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  • Writer's pictureEddy Gladstone

Mutus Liber – An Alchemical Manuscript

Updated: Jun 14

The book of the great secrets of Alchemy

The real story of a bizarre book

This book was the first print in 1677 in La Rochelle. It was an initiation of Frenchman Jacob Saulat who was probably not the creator of the images. The images were derived from someone who used the nickname Altus, which means tall. Some (Alexander Roob), claim that the nickname is an anagramming of Saulat. In the intro text (License of the King), some figures were once found in handwritten style under the bizarre title Mutus Liber. The value of the figures was very high, so that was why they decided to re-issue them. The first edition by the Frenchman is nowadays very rare. There is a copy of it in the Ferguson collection at the Glasgow University library. The book itself, with its bizarre drawings, became famous in 1702 through the two-volume book by Manget, Bibliotheca Chemica Curiosa, who designed the entire content of the book.

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The images differ from the edition by the Frenchman, Manget had added two more drawings to the 13 figures by Saulat. That was the result is completely different! This intervention has raised many questions as many wonders if the recent version is the actual interpretation of the Mutus Liber by Manget or if the last was the holder of the legendary book by Altus. Nevertheless, the new version of the book changed many holders until Eugene Canseliet in 1967 was the first who commented on the book. Two years after that, Armand Barbault was affected by the book and wrote Gold of a Thousand Mornings. In his book, Barbault presented his attempts for the discovery of the Philosopher Stone through the guidelines by Mutus Liber. According to Barbault, his attempts were successful! In 1979, Jean Laplace reissued the book. In that edition, he chose to present a colorful version of the images, as they were found in the handwritten edition in 1760. In 1982, the great contemporary researcher of hermetic alchemy, Adam McLean completed a concise commentary on the secrets of the book.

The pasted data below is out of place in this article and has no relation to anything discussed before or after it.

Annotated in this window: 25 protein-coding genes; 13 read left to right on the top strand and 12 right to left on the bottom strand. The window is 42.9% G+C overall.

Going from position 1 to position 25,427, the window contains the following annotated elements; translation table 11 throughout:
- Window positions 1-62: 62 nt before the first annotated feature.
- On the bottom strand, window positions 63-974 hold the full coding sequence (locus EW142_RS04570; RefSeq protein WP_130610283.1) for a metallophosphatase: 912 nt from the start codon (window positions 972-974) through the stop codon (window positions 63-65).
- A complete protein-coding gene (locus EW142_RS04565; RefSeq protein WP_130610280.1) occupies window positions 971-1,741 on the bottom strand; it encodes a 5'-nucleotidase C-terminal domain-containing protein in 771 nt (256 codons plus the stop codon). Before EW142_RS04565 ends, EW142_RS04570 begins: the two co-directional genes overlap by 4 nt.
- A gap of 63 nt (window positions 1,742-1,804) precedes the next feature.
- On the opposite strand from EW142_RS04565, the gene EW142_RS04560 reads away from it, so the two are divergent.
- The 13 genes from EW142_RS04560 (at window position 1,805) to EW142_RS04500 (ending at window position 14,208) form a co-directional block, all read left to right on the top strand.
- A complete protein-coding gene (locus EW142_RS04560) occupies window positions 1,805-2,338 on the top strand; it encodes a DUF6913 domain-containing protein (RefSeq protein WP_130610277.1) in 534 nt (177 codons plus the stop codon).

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Some comments

The images below will not be analyzed, as this may be tedious for the readers. Certain points will be examined. The text in the first image that depicts the stair, the sleeping Jacob, and the angels that try to wake him up, states:

“ It is the book, without any words, in which, nevertheless, the whole Hermetic Philosophy can be found, it is located in hieroglyphic figures, sacred to the God the merciful, three times great and glorious [The Christian God but also Hermes the Triune], and dedicated solely to the sons of art [alchemy]. The author’s name is Altus.” The numbers presented below correspond to the passages of the bible. The only difference is that they are written backwards! Thus, we have the references of Genesis 28:11, 12, Genesis 27:28, 39, and Deuteronomy 33:18, 28. In figure 14, between the alchemist and his companion who makes the Apocrates sing of silence, one may read: you pray, you study, you study, you study again, you work and you discover.” Finally in figure 15, above the dead Hercules and inside the square (4) formed by the alchemist, his companion, and Zeus (3), who is supported by two cherubim (2) under the sun (1), there is a text which mentions: “the Stone has been produced with eyes that you let them be lost”.

#alchemy #grimoire

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